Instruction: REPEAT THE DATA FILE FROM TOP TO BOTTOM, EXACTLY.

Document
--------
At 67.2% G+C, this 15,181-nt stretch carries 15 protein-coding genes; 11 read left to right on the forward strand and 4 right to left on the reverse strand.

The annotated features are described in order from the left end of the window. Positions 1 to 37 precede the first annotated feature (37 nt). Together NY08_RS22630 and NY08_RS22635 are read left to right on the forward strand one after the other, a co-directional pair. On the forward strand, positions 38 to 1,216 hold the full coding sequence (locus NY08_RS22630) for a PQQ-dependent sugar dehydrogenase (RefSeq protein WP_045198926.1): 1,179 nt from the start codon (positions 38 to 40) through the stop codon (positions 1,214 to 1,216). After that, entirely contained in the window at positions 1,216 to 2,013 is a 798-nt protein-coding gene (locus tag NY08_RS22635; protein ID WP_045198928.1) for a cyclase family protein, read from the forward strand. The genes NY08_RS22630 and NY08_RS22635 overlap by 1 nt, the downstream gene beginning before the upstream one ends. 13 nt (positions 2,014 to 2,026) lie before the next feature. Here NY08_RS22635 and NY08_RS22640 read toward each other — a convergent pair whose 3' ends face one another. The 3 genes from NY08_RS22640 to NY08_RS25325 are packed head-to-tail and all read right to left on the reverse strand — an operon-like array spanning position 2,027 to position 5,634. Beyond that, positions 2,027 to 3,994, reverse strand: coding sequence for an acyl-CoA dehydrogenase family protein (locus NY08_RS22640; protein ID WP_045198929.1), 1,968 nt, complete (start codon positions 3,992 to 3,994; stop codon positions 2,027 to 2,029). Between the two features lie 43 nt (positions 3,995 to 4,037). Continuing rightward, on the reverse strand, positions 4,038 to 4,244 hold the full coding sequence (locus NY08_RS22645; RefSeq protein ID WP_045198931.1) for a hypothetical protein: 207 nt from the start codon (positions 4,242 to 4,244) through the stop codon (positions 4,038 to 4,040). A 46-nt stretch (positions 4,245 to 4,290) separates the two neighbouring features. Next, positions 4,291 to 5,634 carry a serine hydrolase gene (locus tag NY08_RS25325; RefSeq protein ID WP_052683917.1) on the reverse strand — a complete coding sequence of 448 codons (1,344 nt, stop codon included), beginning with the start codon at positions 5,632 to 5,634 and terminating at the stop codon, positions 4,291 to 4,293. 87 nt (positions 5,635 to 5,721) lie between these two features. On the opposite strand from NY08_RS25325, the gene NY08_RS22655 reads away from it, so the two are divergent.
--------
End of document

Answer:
At 67.2% G+C, this 15,181-nt stretch carries 15 protein-coding genes; 11 read left to right on the forward strand and 4 right to left on the reverse strand.

The annotated features are described in order from the left end of the window. Positions 1 to 37 precede the first annotated feature (37 nt). Together NY08_RS22630 and NY08_RS22635 are read left to right on the forward strand one after the other, a co-directional pair. On the forward strand, positions 38 to 1,216 hold the full coding sequence (locus NY08_RS22630) for a PQQ-dependent sugar dehydrogenase (RefSeq protein WP_045198926.1): 1,179 nt from the start codon (positions 38 to 40) through the stop codon (positions 1,214 to 1,216). After that, entirely contained in the window at positions 1,216 to 2,013 is a 798-nt protein-coding gene (locus tag NY08_RS22635; protein ID WP_045198928.1) for a cyclase family protein, read from the forward strand. The genes NY08_RS22630 and NY08_RS22635 overlap by 1 nt, the downstream gene beginning before the upstream one ends. 13 nt (positions 2,014 to 2,026) lie before the next feature. Here NY08_RS22635 and NY08_RS22640 read toward each other — a convergent pair whose 3' ends face one another. The 3 genes from NY08_RS22640 to NY08_RS25325 are packed head-to-tail and all read right to left on the reverse strand — an operon-like array spanning position 2,027 to position 5,634. Beyond that, positions 2,027 to 3,994, reverse strand: coding sequence for an acyl-CoA dehydrogenase family protein (locus NY08_RS22640; protein ID WP_045198929.1), 1,968 nt, complete (start codon positions 3,992 to 3,994; stop codon positions 2,027 to 2,029). Between the two features lie 43 nt (positions 3,995 to 4,037). Continuing rightward, on the reverse strand, positions 4,038 to 4,244 hold the full coding sequence (locus NY08_RS22645; RefSeq protein ID WP_045198931.1) for a hypothetical protein: 207 nt from the start codon (positions 4,242 to 4,244) through the stop codon (positions 4,038 to 4,040). A 46-nt stretch (positions 4,245 to 4,290) separates the two neighbouring features. Next, positions 4,291 to 5,634 carry a serine hydrolase gene (locus tag NY08_RS25325; RefSeq protein ID WP_052683917.1) on the reverse strand — a complete coding sequence of 448 codons (1,344 nt, stop codon included), beginning with the start codon at positions 5,632 to 5,634 and terminating at the stop codon, positions 4,291 to 4,293. 87 nt (positions 5,635 to 5,721) lie between these two features. On the opposite strand from NY08_RS25325, the gene NY08_RS22655 reads away from it, so the two are divergent.